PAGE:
To the both of you: have you earned a science degree in biology/engineering/chem/math/phys? If not, the mcat will look wildly strange and difficult to you. If you have an aversion Or distaste towards science, for some strange reason youll treat those who earned those degrees with some mild regard and look at any science test as too difficult therefore worthy of respect.
Ive met quite a few bio kids who pissed on the law, thought the lsat would be a walk in the park, and realized later that it kicked them in the ass. Go look up some md jds too. Notice that they might get into a med school, meaning theydid ok on the mcat, but went to a ttt law school. And they didnt choose the ttt over t14 because it was cheaper. They simply couldnt get in. The mcat, as seen by premeds, is easier than the lsat. These kids have had years of basic science, coursework that is tested on the mcat. Also, I remember a lot of science kids being baffled by logic rules. It took a while for most of them (except math kids) to see that a necessary true doesnt imply a sufficient true.
And for anyone who scored a 165 or above, I really think they can dominate subjects like orgo, and if they are not math averse, then easily breeze through the basics of science, enough to earn them a good mcat score and probably better (perentile wise) than their lsat score as the mcat is a lot more learnable than the lsat.
Are you just pulling this stuff out of your ass? So you're saying that pre-law students can dominate the MCAT/science classes, but the LSAT is beyond the intellectual capacity of pre-med students?
No I'm not pulling this out of my ass. Just browse google for some MD/JDs and you will see that most of them went to ttt law schools. I know of a few MDs who wanted to get into a good law school, studied for it (and MDs are used to studying), and just didn't do well. Quite a few MDs lament on how difficult and strange the lsat is.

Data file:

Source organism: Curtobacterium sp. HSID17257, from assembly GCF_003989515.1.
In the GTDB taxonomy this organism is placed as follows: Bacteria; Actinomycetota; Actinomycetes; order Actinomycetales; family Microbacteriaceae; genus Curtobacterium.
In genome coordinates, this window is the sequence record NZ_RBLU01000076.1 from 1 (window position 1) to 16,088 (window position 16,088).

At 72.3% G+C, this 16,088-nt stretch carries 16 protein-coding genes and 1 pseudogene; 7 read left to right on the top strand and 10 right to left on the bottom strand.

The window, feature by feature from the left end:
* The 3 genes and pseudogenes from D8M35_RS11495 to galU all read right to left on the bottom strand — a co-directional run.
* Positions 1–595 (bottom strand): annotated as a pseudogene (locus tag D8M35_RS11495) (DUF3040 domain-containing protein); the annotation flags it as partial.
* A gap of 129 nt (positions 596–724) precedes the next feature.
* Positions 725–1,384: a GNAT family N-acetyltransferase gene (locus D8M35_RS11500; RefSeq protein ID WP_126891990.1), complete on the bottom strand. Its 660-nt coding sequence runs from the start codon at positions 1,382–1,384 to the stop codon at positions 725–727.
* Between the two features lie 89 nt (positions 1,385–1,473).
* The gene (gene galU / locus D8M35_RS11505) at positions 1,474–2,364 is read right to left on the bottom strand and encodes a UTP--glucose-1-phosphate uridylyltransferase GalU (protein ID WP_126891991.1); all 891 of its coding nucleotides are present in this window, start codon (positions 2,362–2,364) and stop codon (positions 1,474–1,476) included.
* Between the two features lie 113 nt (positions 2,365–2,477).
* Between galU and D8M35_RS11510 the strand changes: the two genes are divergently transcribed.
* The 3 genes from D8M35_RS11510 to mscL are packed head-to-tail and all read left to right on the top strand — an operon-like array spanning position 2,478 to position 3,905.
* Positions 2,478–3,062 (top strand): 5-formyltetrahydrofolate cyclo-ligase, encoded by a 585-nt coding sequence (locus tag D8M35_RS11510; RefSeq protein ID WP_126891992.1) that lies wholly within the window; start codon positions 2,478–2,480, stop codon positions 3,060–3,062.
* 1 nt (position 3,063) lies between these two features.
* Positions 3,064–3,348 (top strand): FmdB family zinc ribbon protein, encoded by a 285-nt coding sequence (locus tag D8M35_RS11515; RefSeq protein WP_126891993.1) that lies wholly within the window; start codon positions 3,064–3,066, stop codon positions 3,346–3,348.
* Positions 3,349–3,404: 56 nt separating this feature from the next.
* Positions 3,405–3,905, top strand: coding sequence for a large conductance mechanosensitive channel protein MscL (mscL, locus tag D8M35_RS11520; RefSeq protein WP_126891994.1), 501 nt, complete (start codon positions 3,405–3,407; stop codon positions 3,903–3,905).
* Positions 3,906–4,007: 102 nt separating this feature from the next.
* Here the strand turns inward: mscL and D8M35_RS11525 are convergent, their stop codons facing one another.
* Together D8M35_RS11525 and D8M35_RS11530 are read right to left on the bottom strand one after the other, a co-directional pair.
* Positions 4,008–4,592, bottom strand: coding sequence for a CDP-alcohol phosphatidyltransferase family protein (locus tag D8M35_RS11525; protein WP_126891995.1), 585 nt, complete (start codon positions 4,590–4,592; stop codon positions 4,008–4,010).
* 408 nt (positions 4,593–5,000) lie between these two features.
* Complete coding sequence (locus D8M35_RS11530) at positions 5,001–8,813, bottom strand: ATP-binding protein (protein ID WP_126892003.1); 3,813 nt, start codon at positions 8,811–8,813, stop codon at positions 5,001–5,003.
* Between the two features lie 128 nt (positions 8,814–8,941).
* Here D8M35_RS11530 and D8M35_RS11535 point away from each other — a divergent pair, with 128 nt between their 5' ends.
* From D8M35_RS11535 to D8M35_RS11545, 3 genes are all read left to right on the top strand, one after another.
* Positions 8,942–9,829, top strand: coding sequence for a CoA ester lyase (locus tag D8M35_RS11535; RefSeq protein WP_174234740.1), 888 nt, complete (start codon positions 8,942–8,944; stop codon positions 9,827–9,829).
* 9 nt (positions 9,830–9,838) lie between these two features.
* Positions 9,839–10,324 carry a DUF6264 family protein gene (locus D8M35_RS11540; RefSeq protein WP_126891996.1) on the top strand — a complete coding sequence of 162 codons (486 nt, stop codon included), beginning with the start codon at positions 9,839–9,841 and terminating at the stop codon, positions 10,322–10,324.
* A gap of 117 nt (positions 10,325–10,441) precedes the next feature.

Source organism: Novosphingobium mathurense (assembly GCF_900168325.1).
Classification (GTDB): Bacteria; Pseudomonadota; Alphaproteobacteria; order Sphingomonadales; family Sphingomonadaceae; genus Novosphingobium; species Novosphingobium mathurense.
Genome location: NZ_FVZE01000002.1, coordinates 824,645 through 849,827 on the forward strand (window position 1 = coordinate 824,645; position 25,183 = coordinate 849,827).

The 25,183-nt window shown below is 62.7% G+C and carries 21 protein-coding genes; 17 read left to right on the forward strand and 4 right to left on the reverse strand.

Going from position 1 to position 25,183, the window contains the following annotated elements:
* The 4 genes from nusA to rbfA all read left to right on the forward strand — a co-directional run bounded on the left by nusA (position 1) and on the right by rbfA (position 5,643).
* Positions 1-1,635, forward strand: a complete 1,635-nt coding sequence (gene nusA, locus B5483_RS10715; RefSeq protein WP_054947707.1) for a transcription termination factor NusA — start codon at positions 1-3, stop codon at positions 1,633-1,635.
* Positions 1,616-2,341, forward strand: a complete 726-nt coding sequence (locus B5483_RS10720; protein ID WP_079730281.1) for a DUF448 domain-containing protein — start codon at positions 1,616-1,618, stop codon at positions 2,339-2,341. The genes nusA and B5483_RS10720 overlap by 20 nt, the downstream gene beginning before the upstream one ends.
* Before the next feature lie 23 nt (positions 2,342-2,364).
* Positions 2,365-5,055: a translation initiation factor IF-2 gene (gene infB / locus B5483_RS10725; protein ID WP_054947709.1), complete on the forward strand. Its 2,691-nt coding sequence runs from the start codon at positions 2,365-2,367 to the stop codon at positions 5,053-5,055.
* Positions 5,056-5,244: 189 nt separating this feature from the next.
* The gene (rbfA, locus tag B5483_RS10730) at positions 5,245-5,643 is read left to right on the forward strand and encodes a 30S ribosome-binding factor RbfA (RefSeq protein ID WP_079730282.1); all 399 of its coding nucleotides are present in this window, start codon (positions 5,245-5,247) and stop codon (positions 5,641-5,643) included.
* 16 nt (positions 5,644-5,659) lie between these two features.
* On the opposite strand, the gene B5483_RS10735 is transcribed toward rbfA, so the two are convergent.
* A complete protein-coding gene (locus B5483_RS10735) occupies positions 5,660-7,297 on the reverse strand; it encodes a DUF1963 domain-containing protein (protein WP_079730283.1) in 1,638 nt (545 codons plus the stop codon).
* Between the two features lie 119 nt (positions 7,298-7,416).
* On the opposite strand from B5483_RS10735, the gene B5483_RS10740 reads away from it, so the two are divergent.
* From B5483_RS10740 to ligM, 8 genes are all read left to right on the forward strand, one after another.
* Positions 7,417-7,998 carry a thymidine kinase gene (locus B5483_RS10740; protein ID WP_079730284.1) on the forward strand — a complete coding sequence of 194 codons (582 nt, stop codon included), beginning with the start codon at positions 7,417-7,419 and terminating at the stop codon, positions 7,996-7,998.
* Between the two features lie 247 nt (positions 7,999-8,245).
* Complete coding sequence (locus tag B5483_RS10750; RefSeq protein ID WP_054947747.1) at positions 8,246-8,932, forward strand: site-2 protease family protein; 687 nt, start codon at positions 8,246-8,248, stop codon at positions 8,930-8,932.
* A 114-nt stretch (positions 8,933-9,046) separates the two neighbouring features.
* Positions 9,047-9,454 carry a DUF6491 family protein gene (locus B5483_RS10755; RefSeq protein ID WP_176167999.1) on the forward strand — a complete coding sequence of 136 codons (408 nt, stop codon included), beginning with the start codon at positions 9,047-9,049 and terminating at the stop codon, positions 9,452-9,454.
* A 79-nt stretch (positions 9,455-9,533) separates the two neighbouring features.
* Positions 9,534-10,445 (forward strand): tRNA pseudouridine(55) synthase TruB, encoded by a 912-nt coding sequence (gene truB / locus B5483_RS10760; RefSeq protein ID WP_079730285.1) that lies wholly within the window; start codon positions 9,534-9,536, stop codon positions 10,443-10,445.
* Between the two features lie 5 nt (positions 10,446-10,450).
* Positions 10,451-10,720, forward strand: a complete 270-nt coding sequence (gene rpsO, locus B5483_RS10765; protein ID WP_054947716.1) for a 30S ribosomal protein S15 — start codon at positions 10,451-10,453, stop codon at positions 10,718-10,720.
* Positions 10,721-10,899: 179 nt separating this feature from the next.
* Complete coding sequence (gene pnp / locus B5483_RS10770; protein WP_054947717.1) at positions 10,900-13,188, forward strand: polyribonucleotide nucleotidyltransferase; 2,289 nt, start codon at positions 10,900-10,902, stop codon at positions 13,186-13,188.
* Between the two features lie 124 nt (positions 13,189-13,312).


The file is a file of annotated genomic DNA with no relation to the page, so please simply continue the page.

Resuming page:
What I am saying is that I believe kids (not premed) with a 165+ (and definitely those with a 175+) lsat can most likely outperform premed kids who can't score above a 160. Orgo for example is pure logical thought, but most don't see it that way. Gen chem and phys would be a breeze because it's also quite logical. The only class I can see premed kids dominating is the bio class because a lot of that is just pure memorization. Seriously, these basic science courses aren't difficult and wouldn't be for the kids who got a 165+. I've also seen way to many high performing LSAT kids tackle pretty intense math quite easily even though they were math averse before, and they would just blow a lot of average premed kids who get into average medical schools out of the water.
Just so you know I was a diehard science kid, and I used to have little respect for humanities until I took some classes in their department and until I took the lsat. For those who never did science before or have some aversion to it, you underestimate yourselves--it's really not that difficult--and if you scored above a 165 on the lsat, I am quite certain you would be able to do pretty well in science courses that tap logic more than they do memory.